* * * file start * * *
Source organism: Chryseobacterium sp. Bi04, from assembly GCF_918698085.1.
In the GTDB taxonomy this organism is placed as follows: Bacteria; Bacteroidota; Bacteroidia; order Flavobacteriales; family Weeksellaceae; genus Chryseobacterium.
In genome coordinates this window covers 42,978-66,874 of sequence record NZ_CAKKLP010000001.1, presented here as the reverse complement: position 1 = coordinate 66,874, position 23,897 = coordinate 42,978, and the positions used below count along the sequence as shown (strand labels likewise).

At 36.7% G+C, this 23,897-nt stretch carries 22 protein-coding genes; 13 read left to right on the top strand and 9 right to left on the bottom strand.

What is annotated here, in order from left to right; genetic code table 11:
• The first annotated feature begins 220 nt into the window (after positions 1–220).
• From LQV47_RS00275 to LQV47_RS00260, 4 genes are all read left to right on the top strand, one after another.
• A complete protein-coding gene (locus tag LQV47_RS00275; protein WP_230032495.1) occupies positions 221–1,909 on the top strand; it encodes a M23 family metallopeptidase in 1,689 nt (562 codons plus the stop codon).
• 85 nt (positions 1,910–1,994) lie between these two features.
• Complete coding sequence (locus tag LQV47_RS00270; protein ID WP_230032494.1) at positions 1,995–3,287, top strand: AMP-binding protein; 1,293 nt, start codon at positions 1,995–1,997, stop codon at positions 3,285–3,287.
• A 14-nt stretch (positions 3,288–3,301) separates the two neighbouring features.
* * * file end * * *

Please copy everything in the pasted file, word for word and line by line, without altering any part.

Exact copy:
Source organism: Chryseobacterium sp. Bi04, from assembly GCF_918698085.1.
In the GTDB taxonomy this organism is placed as follows: Bacteria; Bacteroidota; Bacteroidia; order Flavobacteriales; family Weeksellaceae; genus Chryseobacterium.
In genome coordinates this window covers 42,978-66,874 of sequence record NZ_CAKKLP010000001.1, presented here as the reverse complement: position 1 = coordinate 66,874, position 23,897 = coordinate 42,978, and the positions used below count along the sequence as shown (strand labels likewise).

At 36.7% G+C, this 23,897-nt stretch carries 22 protein-coding genes; 13 read left to right on the top strand and 9 right to left on the bottom strand.

What is annotated here, in order from left to right; genetic code table 11:
• The first annotated feature begins 220 nt into the window (after positions 1–220).
• From LQV47_RS00275 to LQV47_RS00260, 4 genes are all read left to right on the top strand, one after another.
• A complete protein-coding gene (locus tag LQV47_RS00275; protein WP_230032495.1) occupies positions 221–1,909 on the top strand; it encodes a M23 family metallopeptidase in 1,689 nt (562 codons plus the stop codon).
• 85 nt (positions 1,910–1,994) lie between these two features.
• Complete coding sequence (locus tag LQV47_RS00270; protein ID WP_230032494.1) at positions 1,995–3,287, top strand: AMP-binding protein; 1,293 nt, start codon at positions 1,995–1,997, stop codon at positions 3,285–3,287.
• A 14-nt stretch (positions 3,288–3,301) separates the two neighbouring features.